Sir Michael Wilshaw: Teachers leaving for classrooms abroad is “brain drain” on talent

Ofsted chief inspector Sir Michael Wilshaw has called for urgent action to plug the flood of teachers leaving the UK to teach abroad – fuelled by a “worldwide boom in international schools”.

A Schools Week investigation in September revealed that around 100,000 full-time teaching staff from Britain left to teach abroad in 2014-15. It was more than the number of teachers who qualified through a university PGCE route in the same year.

Sir Michael, writing in his monthly blog today, highlighted these figures, asking if it is “fair the offspring of overseas oligarchs are directly benefiting from UK teacher training programmes at the expense of poor children in large parts of this country?”

teachers aborad ragout
Schools Week revealed the number of teachers leaving the UK to teach abroad

He said a worldwide boom in international schools – some set up by prestigious UK institutions – is fuelling the exodus.

Sir Michael said the lure of tax-free salaries and sunnier climates is contributing to a teacher “brain drain” from the country that is threatening to “undermine the well-intentioned reforms to school structures, curricula and assessment regimes.”

He said the number of “overseas franchises” had risen from 29 to 44 in two years, with more campuses due to open.

He also highlighted International Schools Consultancy figures which show the number of international schools is projected to double to more than 15,000 by 2025.

“It would seem that my plea of a couple of years ago for our top independent schools to put more effort into supporting the education system closer to home – “more Derby, less Dubai” as I put it then – has not been heeded.”

But Barnaby Lenon, chairman of the Independent Schools Council, said it is wrong to imply overseas expansions are the cause of shortages, he instead pointed to too few trainees and those leaving the profession early.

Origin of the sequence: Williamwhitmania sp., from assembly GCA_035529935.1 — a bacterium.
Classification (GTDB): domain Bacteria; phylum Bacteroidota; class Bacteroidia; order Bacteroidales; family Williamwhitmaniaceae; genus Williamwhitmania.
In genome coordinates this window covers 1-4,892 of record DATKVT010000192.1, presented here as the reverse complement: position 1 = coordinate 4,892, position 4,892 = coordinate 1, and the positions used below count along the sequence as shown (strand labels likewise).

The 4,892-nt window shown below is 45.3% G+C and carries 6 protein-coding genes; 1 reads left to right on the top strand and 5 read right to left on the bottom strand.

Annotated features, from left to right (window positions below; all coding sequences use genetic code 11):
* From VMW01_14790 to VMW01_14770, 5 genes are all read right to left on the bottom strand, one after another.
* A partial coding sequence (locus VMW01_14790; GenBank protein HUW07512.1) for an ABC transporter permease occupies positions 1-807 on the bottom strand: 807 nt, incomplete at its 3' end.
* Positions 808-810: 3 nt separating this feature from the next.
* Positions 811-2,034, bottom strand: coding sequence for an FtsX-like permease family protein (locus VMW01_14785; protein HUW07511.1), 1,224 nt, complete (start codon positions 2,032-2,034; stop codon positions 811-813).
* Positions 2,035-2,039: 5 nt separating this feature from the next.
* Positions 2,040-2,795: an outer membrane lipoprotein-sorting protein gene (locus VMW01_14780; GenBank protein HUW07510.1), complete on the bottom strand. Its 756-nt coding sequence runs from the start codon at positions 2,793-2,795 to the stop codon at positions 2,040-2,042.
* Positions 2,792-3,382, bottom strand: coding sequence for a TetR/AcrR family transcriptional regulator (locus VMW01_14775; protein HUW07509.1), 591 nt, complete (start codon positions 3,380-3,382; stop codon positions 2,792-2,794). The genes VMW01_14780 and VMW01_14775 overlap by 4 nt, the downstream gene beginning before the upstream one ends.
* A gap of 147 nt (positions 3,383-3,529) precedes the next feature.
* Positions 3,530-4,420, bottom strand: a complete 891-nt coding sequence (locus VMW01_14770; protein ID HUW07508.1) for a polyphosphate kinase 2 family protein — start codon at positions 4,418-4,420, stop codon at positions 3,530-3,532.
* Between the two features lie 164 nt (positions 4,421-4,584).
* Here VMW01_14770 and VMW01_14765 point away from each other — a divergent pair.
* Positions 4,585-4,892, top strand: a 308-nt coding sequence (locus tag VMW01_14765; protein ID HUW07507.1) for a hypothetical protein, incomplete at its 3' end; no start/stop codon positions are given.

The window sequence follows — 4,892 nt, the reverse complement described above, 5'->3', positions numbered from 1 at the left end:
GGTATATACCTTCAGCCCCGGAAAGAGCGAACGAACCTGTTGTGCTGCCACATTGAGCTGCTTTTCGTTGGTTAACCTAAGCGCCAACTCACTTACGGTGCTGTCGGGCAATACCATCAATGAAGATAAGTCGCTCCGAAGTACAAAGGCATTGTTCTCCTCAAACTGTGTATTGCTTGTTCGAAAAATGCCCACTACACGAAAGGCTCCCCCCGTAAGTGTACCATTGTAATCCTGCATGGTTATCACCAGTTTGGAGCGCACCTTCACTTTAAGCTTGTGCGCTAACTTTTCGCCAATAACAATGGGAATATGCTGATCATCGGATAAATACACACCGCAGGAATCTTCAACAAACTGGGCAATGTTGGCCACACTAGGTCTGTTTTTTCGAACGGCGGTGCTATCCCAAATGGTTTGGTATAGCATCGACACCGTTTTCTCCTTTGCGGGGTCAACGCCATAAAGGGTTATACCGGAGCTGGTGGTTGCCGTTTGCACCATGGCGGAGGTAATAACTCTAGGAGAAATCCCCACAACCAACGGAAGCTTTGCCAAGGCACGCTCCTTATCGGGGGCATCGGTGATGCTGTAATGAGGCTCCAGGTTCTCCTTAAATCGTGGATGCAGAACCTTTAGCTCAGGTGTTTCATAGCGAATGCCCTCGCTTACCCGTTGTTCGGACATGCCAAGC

Chris King, chair of the Headmasters’ and Headmistresses’ Conference and headmaster of Leicester Grammar, also disputed the claim independent schools have neglected the UK’s education system, saying schools do a “great deal to help both Derby and Dubai”.

That means Barnsley not Bangkok

But Sir Michael is now again urging the government to consider “golden handcuff” payments so teachers start in classrooms within areas they are most needed, and are “kept in the state system that trained them”.

“As far as I’m concerned, that means Barnsley not Bangkok, Doncaster not Doha, and Kings Lynn not Kuala Lumpur.”

It is an idea that has traction from other in the sector, too. Leora Cruddas, director of policy at the Association of School and College Leaders (right), said more can be done to incentivise leora cruddasteaching.

“We would suggest that government undertakes to write off, over a period of time, the undergraduate tuition fees of students who become teachers, as long as they remain in the state system in this country during that period.”

A critical National Audit Office investigation into teacher recruitment published this month accused the Department for Education (DfE) of not doing enough to train new teachers.

It also revealed the department hadn’t met its teacher recruitment target for the past four years – despite an annual £700 million spend.

But the DfE has maintained its stance that teaching is an attractive career choice – far from being in crisis.